The Palo Alto Networks Skillet Story

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The Palo Alto Networks Skillet Story

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First there was IronSkillet

The skillet story starts with IronSkillet. The goal was to answer a simple question: how can a new NGFW user get to a recommended day one configuration without hours to days of reading through configuration guides while stepping through 1000's of GUI clicks?


The answer required two sets of expertise: (1) security subject matter experts to define a best practice configuration and (2) automation experts to help define how to make the configuration consumable across a broad set of applications. The former expertise was provided with a mix of inputs from Pro Services, the Best Practice Assessment team, Consulting Engineers, Technical Marketing Engineers, and Support engineers. The latter expertise, and the genesis of the skillet concept, was based on a design model from automation experts.


IronSkillet (aka 'a hardened PAN') provides a structured model for an xml-based configuration template including the ability to allow for user input variables and simple logic based on configuration options such as a DHCP or statically addressed interfaces. This configuration file is packaged with associated metadata so it can be shared and played back with any supporting application.


Skillets and Records

Played a record? Yep. This lead to the concept that the skillet is like a record and the supporting applications the record players. And borrowing from the IronSkillet name we now have these record-like skillets.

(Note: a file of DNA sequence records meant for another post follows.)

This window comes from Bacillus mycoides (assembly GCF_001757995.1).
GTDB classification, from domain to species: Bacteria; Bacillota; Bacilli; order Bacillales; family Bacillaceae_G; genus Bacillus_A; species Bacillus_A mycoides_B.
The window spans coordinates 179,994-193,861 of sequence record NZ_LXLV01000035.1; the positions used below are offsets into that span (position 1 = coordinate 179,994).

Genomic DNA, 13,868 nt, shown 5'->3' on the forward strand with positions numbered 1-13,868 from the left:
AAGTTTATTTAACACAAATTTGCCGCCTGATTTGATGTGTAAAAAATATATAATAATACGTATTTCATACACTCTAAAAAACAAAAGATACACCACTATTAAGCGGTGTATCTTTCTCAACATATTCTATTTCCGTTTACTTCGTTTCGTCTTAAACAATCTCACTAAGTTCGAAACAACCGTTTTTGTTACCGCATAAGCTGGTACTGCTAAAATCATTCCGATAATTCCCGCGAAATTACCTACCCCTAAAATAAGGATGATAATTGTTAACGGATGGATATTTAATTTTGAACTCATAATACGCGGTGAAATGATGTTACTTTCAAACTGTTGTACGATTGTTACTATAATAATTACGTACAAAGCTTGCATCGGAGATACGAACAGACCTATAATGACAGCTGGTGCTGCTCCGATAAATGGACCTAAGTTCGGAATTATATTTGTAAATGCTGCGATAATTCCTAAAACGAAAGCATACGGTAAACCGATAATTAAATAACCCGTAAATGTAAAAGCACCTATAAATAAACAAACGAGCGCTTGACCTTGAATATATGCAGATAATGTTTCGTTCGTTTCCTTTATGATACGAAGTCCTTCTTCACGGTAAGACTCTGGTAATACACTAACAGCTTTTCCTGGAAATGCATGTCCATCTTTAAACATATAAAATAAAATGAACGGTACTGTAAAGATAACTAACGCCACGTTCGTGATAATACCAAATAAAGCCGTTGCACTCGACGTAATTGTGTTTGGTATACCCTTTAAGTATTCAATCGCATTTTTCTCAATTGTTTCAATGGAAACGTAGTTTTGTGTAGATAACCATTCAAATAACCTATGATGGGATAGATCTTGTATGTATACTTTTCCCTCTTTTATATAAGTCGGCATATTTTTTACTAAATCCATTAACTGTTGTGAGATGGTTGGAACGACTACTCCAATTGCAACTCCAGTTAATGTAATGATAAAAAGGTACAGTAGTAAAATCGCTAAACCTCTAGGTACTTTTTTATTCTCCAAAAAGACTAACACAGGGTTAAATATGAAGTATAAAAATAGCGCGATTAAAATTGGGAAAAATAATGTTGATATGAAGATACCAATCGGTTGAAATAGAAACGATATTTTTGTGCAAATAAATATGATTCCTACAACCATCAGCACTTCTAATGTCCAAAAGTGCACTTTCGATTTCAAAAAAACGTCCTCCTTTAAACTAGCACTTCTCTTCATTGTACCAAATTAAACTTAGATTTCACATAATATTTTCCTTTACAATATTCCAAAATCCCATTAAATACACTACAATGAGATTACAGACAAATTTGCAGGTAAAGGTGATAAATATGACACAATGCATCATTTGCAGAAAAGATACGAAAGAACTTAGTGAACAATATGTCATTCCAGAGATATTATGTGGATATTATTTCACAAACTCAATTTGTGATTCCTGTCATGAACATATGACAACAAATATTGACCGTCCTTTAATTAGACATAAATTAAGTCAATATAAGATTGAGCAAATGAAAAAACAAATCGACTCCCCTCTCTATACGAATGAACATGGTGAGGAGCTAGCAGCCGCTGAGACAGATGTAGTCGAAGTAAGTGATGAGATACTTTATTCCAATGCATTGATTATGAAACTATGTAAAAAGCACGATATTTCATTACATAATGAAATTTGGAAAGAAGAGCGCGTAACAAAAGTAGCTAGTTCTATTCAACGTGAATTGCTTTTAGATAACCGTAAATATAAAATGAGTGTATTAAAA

Now that there is a structured way to capture and share configuration information, our records, the skillet story extended beyond IronSkillet to any configuration use case. Whether the need for highly repeatable configurations such as MSSP or branch deployments or Just-in-Time needs like demos, training, or quick deployments the same model can be used. Now instead of the IronSkillet security-centric team any SME can readily share their experiences.


Moving Beyond NGFW and Panorama Configuration

With the metadata model used, skillets could extend beyond the playback of xml configuration files. The second generation of skillets now included:


  • simple text rendering: the ability to add variables to set command file or any text content that can be shared and requires variables specific to each user
  • python: simplify sharing of python code with an included python virtual environment, variables, and a web UI through the use of tools like panHandler
  • rest: rest calls and data capture for any rest-based API requirement even extending beyond Palo Alto Networks
  • terraform: support a UI, variable inputs, and instantiations by integrating with terraform templates
  • workflow: the ability to chain together a set of skillets into a simple workflow 

More than Configuration and Instantiation: Validation


The current generation of skillets also allow for the analysis of configuration information as validation skillets. This skillet has a set of test rules to look for specific configuration elements, licensing information, and content update status. This creates a more dynamic environment to better understand the device state.



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